Which brings us to the planetary portion of the story. Reflectance spectra can be used to tell us which minerals make up the rocks on planetary surfaces. Each mineral has a very distinct spectrum, which can be used by experts and highly specialized software to identify it, allowing us to study the composition of planetary surfaces with remotely sensed spectral data.

My next post will build on this concept and talk about how we use spectral data to study the surface of the Moon...


  1. How can reflectance increase in NIR portion in red leaf as compare to green leaf. we know NIR gives the reflectance of leaf structure and in red leaf, leaf is going to dead, then how it can give high reflectance in NIR?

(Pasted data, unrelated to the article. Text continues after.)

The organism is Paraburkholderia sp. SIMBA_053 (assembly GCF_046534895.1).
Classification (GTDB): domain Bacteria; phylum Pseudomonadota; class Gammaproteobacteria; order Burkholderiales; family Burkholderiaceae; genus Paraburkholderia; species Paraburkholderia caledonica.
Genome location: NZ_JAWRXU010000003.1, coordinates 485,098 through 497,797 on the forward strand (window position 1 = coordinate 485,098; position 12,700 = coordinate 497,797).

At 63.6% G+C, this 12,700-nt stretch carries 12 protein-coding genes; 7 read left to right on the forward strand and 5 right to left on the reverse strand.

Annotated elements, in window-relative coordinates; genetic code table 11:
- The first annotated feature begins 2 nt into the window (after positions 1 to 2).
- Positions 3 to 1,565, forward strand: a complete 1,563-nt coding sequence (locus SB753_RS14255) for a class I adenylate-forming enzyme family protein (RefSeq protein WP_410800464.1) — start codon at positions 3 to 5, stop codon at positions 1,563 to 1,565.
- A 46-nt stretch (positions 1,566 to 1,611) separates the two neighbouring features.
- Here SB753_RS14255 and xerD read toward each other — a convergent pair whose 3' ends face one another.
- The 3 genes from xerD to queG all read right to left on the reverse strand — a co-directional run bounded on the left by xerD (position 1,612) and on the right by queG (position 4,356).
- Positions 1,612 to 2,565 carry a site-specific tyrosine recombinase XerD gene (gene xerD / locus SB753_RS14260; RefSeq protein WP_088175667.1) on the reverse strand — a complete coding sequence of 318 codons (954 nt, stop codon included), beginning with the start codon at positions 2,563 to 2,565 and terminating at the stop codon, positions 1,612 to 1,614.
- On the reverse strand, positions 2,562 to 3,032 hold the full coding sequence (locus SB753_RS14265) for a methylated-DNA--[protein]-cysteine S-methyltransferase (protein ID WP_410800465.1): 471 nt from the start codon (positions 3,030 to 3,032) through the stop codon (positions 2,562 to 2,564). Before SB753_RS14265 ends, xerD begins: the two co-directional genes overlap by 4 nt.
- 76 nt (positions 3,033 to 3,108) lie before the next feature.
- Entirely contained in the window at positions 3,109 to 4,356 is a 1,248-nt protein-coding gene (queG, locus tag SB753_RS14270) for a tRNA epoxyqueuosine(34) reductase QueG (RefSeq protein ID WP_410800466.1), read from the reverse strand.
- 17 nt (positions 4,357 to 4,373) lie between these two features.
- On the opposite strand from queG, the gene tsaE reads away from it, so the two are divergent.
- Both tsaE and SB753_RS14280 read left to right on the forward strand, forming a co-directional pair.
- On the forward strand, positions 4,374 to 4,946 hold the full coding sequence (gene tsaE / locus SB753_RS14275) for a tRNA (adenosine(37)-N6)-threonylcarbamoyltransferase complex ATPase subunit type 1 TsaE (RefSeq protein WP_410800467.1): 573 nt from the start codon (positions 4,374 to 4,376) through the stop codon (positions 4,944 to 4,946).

1. I am not sure I understand this question, but let me try to answer what I think you are asking.
      The chlorophyll in the leaf is what reflects green wavelengths so strongly in a healthy leaf. When the leaf starts to die in the fall, it stops producing chlorophyll, so the amount of reflected green light is greatly reduced. Other compounds, which continue to be present in the leaf as it dies, reflect light in red (and yellow) wavelengths. When chlorophyll is present, this red light is overshadowed by the very strong refection in the green wavelengths. But when the chlorophyll dies, there is no more reflection at green wavelengths, allowing the red reflected light (which was actually there all along) to finally be seen.
      I hope that helps.